She’s never asked him where he sees himself in ten years, and honestly, that one she’s never really wanted to hear. She does know that he likes vacationing in Miami, they both love Starbucks and long walks on the boardwalk. That’s what most of their dates had been about. But Mali didn’t know how to ask more than that, and Nosson never really volunteered anything more, so their two years of marriage had started off as fun and light, but eventually they felt like two strangers sharing a cramped, depressing living space.
One thing she’d bet on is that Nosson wasn’t going to be moving into her parents’ home in Brooklyn for the duration of three weeks, to watch them coddle her and nurture her in the way he’d described as “dysfunctional.” And honestly, she hadn’t tried that hard to convince him. She nodded along as he protested about seder and chavrusas, then just said emphatically, “But I need my mother to help me right now. I’m going to Brooklyn. Okay, Nosson?”
She shifts Baby Girl more securely in her arms and tries not to gasp as her stitches pulled. “We are going to Brooklyn.”
Nosson raises his eyebrows.
“Me and the baby,” she says hastily. “But Nosson, my mother will take good care of us. Don’t you worry.”
She can tell he knows she’s purposely misunderstanding his expression, but she doesn’t care. He just stands there, at the foot of her bed, his arms at his sides, looking strangely out of place. She could tell him she wants him to come with them, but she won’t. She doesn’t have to do everything. And she’s annoyed that he needs her to.
“I… so I’ll go to Lakewood, to yeshivah, and join you for Shabbos.”
Mali nods, amazed at the sense of relief washing over her, an actual physical sensation.
Nosson’s staring at her, demanding something of her, but she doesn’t look up.
“Say bye-bye to Abba,” she says softly into the velvet bundle in her arms. Nosson makes a noise, but all she does is press the call button.
“Just going to hand her off to the nurse,” she explains, shifting. And when she looks up again, Nosson is gone.
Well, then. The nurse passes her the bag he brought with him. Feta cheese salad and a chocolate Danish. Perfect, she’s starving.
The house looks exactly the same. Modern-chic decor, waxed floors, the scent of vanilla-spice aroma oil permeating the wide foyer. The scent of home. Mali squeezes her mother’s hand.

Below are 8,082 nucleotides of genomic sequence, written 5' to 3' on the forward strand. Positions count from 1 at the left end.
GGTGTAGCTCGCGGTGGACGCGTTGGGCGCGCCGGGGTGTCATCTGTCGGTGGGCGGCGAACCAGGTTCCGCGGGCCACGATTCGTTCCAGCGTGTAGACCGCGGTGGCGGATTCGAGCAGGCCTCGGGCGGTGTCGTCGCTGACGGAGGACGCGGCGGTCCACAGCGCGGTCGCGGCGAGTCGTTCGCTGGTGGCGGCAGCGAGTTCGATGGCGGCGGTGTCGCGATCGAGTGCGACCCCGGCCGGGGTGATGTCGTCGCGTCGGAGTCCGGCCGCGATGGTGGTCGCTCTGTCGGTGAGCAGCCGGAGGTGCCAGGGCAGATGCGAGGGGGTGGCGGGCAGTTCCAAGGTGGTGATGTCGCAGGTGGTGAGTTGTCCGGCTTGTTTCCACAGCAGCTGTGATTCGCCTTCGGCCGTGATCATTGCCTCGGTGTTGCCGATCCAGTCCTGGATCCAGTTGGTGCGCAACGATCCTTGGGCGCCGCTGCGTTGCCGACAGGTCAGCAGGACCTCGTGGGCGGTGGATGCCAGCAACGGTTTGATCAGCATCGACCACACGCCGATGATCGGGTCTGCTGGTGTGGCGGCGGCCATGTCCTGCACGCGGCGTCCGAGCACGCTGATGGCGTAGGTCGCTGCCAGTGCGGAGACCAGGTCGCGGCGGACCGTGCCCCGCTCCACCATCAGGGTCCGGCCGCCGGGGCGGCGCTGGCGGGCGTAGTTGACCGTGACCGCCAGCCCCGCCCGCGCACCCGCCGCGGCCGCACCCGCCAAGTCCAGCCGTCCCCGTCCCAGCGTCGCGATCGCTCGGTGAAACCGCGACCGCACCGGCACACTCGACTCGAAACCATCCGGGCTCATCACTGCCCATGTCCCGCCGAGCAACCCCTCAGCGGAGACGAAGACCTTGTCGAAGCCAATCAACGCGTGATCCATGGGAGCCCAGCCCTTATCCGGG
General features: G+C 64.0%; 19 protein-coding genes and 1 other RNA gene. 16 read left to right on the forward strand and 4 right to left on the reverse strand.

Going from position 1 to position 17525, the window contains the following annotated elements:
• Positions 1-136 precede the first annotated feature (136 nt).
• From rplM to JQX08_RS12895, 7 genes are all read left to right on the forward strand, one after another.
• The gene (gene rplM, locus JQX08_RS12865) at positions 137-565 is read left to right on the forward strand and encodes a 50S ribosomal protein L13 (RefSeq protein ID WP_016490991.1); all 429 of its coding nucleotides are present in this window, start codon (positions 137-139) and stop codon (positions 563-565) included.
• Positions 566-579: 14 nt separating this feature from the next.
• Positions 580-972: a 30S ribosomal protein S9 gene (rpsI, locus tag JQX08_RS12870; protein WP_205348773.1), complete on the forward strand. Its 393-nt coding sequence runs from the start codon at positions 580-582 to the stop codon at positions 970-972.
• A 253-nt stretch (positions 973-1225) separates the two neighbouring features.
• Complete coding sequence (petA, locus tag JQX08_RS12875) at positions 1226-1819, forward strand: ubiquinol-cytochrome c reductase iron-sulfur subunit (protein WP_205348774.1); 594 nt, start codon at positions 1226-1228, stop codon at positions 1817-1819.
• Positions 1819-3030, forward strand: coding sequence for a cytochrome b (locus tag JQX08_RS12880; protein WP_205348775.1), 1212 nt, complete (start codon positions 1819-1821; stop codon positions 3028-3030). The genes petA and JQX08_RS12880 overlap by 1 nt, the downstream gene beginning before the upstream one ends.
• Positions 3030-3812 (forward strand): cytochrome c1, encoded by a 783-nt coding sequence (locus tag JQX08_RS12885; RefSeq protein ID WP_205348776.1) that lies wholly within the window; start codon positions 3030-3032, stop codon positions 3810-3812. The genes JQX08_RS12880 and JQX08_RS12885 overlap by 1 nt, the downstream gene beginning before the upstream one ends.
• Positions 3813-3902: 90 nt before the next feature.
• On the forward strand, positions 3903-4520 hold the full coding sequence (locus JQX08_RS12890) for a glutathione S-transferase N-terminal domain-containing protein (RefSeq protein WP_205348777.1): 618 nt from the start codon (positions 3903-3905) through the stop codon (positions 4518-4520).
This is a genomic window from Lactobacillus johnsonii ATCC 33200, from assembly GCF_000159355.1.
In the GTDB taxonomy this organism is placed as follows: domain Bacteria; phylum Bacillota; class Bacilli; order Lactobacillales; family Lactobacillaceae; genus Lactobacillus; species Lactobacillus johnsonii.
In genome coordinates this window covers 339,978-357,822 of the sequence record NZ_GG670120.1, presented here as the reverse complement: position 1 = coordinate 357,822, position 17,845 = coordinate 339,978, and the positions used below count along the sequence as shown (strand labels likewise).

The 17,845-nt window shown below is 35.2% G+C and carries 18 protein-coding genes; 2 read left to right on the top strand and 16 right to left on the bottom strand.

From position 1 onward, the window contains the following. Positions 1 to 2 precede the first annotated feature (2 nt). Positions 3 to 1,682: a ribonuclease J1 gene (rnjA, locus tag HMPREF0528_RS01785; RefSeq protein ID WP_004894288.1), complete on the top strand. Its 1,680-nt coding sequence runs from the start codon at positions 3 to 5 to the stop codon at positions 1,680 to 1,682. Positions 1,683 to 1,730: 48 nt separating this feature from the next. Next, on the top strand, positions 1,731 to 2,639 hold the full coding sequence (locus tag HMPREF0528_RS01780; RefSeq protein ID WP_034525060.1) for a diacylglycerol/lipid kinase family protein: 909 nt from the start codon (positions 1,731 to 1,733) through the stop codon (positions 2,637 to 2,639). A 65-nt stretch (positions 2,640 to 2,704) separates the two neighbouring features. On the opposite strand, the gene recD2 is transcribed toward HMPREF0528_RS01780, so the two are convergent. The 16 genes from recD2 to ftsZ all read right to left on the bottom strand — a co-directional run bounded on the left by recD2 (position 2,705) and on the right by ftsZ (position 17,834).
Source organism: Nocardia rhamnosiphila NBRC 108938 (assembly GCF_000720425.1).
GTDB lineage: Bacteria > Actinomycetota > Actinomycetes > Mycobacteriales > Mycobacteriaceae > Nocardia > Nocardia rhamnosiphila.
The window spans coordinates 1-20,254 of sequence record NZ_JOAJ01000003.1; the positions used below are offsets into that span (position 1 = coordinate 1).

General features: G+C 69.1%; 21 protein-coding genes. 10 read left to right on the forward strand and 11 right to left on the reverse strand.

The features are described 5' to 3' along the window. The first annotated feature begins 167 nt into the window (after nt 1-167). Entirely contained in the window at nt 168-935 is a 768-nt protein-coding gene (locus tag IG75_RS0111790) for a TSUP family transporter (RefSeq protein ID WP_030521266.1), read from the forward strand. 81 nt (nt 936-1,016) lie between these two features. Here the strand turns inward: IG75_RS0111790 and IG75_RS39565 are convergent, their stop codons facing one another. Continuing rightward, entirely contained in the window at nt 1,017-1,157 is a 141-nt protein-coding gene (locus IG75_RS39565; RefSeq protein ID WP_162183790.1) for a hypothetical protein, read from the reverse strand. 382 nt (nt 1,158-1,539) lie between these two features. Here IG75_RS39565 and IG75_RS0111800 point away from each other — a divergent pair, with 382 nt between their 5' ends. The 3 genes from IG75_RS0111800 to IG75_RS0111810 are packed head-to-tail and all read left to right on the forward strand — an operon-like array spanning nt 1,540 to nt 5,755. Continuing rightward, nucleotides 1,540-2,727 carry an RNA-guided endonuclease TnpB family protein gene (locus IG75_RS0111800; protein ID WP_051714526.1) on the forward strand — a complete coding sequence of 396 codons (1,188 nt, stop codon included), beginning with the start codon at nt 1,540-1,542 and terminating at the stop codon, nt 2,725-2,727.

“Welcome, darling! My baby and her baby…”
Mali grins, lighthearted, happy. Old Mali. Single Mali.
“No tears yet, Ma! Just wait ‘till she’s up in middle of the night. Then you can cry.” They laugh. Mr. Sheiner brings up the rear, pushing the Doona. Mali settles onto the leather dinette bench, and Mrs. Sheiner bustles around, popping a capsule into the Nespresso, pulling out macarons and Danishes and all of Mali’s favorite treats.
“A new mother must eat,” she states.
Mali is more than happy to oblige, but first she’ll check on Baby Girl.
“Daddy, do you mind peeking at her?”
Mr. Sheiner comes back, holding a very sad, swaddled baby.
“Shimon! Honestly, just as Mali was about to eat! Now she’ll have to feed her on an empty stomach. Why? Just why?”
Mali scoops the baby into her arms, overcome suddenly with the desire to shield her baby, to clap her hands over the tiny ears and sing at the top of her lungs. Maybe she was losing it… she took a deep breath, let it out. “Oh, it’s fine Ma. Thanks, Daddy. Guess I’ll go to the couch?”
Mrs. Sheiner escorts her to the den, and Mali settles back, smiling wide so she won’t cry, thanking her parents for the new nursing pillow and cover, laughing and joking about how she has no idea what’s she doing but hopefully Baby Girl does, all the while trying to figure out how her happiness had faded after 15 minutes.
Staying in her childhood room was a bit much.
“I’m sorry, darling, we hadn’t known you were coming, and of course, your brother is using the guest room and garage for storage while they do renovations. I don’t know why he can’t rent a storage space, but I’m not getting involved. Anyway, it’ll be nice for you to be back here, I think. We did do a great job on the room, didn’t we?”
Mali looks around appraisingly. My beautiful bomb shelter.
The words rise unbidden, and she pushes them down, hard.
“Still gorgeous, Ma. Weird to be here with a baby.”
Mrs. Sheiner rubs her shoulder. “Good weird, though, right?
“Shimon! What is taking so long?” she yells down the hallway. “Mali, now what’s this meshigas with Nosson? What’s he going to do in Lakewood alone? He doesn’t want to be with his wife and newborn baby?”